Cellular membranes are critical components of all free-living organisms. However, knowledge of their biosynthesis and modification has been hindered by the hydrophobicity engendered by their lipid constituents. Lipids are synthesized and modified primarily by integral membrane enzymes embedded, at least in part, in the bilayer. However, the atomic-level details of lipid/enzyme interactions and the determinants of their specificity remain poorly understood. Here we present preliminary structural and functional characterization for three distinct families of integral membrane lipid-modifying enzymes. Two of the representative crystal structures have a bound lipid ligand, tripling the number of examples of membrane-embedded enzymes visualized with their cognate hydrophobic substrate. Each of the structures is a first representative of a large enzyme family: (1) GtrB, a polyisoprenyl phosphate glycosyltransferase attaches glucose to a lipid carrier for membrane translocation and a glycosyl donor for subsequent reactions. This reaction represents the first step in all protein glycosylation and glycosylation of the cell wall. (2) ArnT uses sugar-charged donors produced by GtrB-like enzymes, and transfers the saccharide to lipid A on the cell surface of bacteria, altering antibiotic resistance properties. (3) We present the structure of the Renibacterium salmoninarum phosphatidylinositol-phosphate (PIP) synthase - an enzyme required for inositol-lipid synthesis - with a bound CDP-diacylglycerol substrate. This enzyme is a member of the CDP-alcohol phosphotransferase family (CDP-APs), which catalyze the defining step in glycerophospholipid biosynthesis across all kingdoms of life. We will explore substrate recognition by these enzymes with a combination of experimental approaches including x-ray crystallography and structure-guided mutagenesis coupled to functional readouts in bacteria, yeast, and zebrafish. The overall goal of this proposal is to understand the basic principles of substrate recognition in lipid biosynthesis and modification reactions.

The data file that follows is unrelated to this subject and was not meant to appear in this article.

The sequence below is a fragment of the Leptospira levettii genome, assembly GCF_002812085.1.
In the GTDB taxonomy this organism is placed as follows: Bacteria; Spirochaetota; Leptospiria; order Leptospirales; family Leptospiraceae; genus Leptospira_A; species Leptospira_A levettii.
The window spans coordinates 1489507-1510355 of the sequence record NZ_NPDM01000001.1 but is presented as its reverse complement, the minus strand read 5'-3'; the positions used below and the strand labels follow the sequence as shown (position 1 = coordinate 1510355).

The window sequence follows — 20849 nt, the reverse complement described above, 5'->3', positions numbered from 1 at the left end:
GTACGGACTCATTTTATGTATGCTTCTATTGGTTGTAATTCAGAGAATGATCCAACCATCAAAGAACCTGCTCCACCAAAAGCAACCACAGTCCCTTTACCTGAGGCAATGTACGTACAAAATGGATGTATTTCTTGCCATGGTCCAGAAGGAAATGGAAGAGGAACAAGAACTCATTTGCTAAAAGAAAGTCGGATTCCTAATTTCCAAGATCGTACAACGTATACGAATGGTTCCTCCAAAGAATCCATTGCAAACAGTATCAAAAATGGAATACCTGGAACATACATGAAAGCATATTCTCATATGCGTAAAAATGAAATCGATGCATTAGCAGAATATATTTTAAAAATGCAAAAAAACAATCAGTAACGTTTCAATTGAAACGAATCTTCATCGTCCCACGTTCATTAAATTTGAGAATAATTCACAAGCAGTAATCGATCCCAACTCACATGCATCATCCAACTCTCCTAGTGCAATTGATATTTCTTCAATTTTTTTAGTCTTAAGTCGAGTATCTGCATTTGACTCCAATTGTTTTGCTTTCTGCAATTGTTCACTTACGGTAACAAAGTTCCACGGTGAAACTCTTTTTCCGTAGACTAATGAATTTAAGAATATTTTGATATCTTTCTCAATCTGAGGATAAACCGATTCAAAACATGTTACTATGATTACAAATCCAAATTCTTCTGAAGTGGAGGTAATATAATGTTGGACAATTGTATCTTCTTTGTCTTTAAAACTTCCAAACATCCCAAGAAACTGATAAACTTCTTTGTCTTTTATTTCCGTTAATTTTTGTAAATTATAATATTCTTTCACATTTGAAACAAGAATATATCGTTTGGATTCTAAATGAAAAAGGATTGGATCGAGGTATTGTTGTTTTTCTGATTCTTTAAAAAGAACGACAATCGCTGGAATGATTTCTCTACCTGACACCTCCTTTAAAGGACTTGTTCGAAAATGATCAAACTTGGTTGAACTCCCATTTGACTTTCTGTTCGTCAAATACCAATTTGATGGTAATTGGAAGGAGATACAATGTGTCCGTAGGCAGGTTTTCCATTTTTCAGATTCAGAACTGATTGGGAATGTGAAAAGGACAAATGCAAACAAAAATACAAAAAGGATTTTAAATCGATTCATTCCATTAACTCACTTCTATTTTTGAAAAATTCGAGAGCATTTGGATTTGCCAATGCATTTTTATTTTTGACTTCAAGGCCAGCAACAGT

Lipids are synthesized and modified primarily by enzymes embedded, at least in part, in the membrane bilayer, however, the atomic-level details of lipid/enzyme interactions and the determinants of their specificity remain poorly understood. We will use the knowledge gained from structures of three distinct families of integral membrane lipid-modifying enzymes to understand the basic principles of substrate recognition in lipid biosynthesis and modification. These data should reveal the molecular mechanisms of select human diseases, and provide pathways toward new classes of therapeutics targeting lipid/enzyme active sites.
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